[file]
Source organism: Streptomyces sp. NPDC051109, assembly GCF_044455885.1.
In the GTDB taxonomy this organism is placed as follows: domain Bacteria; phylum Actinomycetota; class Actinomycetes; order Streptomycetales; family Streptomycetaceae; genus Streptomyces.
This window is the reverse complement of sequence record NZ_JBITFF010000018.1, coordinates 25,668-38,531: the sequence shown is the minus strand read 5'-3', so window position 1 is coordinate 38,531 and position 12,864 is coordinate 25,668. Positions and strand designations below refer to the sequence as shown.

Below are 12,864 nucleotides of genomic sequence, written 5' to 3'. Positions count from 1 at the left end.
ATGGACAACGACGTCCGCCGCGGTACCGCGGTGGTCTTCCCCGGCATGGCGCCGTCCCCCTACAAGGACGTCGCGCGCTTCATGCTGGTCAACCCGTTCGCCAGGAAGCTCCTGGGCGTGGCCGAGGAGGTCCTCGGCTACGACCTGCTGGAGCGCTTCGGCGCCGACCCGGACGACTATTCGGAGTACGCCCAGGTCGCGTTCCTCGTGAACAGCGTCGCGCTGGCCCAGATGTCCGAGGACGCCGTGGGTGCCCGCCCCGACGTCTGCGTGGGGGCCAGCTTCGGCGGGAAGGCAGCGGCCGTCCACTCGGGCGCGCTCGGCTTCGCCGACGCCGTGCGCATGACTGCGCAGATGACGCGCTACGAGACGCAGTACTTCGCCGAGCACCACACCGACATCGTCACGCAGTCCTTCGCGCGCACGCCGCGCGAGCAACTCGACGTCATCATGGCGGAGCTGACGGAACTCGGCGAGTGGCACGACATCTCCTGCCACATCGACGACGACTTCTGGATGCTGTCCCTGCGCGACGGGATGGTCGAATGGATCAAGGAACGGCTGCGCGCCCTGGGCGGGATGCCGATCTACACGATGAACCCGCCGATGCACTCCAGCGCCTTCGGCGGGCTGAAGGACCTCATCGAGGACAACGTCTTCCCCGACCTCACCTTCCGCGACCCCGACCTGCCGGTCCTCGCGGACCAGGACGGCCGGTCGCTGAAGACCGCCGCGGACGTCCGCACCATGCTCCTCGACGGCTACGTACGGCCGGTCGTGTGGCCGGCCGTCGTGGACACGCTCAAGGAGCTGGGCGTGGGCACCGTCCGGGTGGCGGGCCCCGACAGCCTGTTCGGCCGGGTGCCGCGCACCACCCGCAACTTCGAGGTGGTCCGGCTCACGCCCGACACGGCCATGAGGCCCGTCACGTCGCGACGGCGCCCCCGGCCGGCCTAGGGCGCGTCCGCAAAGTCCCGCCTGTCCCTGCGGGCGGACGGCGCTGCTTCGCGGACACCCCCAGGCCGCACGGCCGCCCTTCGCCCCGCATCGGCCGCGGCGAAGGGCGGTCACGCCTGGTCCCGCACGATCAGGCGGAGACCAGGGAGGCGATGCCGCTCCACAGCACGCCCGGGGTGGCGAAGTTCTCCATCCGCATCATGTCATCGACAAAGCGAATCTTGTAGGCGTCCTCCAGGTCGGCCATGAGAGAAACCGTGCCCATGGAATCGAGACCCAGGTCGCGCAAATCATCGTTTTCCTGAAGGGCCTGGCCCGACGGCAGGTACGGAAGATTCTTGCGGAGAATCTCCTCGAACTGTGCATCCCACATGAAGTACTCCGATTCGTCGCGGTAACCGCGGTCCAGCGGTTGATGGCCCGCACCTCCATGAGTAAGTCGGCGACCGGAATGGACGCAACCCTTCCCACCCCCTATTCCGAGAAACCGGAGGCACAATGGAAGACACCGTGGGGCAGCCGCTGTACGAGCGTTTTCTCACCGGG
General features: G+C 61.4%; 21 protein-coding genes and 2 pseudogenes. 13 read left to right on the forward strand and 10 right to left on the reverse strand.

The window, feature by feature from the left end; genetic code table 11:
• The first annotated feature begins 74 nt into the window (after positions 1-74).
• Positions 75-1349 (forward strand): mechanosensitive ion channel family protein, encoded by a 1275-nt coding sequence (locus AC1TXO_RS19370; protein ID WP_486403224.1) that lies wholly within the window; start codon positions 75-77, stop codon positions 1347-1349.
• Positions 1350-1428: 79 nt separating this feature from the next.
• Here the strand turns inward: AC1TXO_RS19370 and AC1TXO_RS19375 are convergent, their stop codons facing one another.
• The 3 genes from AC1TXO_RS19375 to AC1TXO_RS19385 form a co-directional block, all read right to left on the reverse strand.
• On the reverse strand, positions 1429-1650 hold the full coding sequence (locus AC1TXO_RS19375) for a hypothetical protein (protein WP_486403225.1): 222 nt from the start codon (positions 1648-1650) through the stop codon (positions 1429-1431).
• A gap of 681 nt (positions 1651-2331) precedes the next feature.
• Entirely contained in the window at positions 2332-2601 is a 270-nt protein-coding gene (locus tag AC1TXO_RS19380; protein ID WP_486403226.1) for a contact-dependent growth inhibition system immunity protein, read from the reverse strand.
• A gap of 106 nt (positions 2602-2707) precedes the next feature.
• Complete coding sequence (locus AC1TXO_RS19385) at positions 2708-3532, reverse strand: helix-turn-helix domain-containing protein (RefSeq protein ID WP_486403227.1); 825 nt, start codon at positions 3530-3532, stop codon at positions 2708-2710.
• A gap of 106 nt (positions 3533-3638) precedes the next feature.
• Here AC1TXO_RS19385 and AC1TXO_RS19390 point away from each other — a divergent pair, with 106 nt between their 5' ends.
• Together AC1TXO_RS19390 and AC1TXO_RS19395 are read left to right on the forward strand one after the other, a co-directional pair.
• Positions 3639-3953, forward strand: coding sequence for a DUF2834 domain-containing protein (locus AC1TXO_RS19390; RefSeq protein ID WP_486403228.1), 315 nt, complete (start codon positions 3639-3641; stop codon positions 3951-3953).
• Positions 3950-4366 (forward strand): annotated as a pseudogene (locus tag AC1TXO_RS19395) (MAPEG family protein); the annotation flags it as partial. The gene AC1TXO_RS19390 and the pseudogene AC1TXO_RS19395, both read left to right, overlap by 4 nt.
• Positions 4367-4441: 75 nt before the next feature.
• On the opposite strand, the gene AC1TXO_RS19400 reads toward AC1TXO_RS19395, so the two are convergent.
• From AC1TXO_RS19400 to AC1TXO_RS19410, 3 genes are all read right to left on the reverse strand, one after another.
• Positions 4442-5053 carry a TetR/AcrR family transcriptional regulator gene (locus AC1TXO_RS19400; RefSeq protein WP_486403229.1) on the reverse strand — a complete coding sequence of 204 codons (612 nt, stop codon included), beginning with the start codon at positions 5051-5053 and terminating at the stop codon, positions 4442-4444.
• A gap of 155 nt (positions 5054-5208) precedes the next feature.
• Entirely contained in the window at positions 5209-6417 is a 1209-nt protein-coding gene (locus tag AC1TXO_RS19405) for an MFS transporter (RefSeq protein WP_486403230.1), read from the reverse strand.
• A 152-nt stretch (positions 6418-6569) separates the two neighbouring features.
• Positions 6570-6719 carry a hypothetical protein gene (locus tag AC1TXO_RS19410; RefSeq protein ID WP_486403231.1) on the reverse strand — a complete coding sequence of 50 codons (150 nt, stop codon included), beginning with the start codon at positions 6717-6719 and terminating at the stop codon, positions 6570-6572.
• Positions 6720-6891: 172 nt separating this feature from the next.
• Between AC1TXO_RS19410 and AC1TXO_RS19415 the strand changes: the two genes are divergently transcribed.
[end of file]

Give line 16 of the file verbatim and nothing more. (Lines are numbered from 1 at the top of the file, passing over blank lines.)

• A gap of 106 nt (positions 2602-2707) precedes the next feature.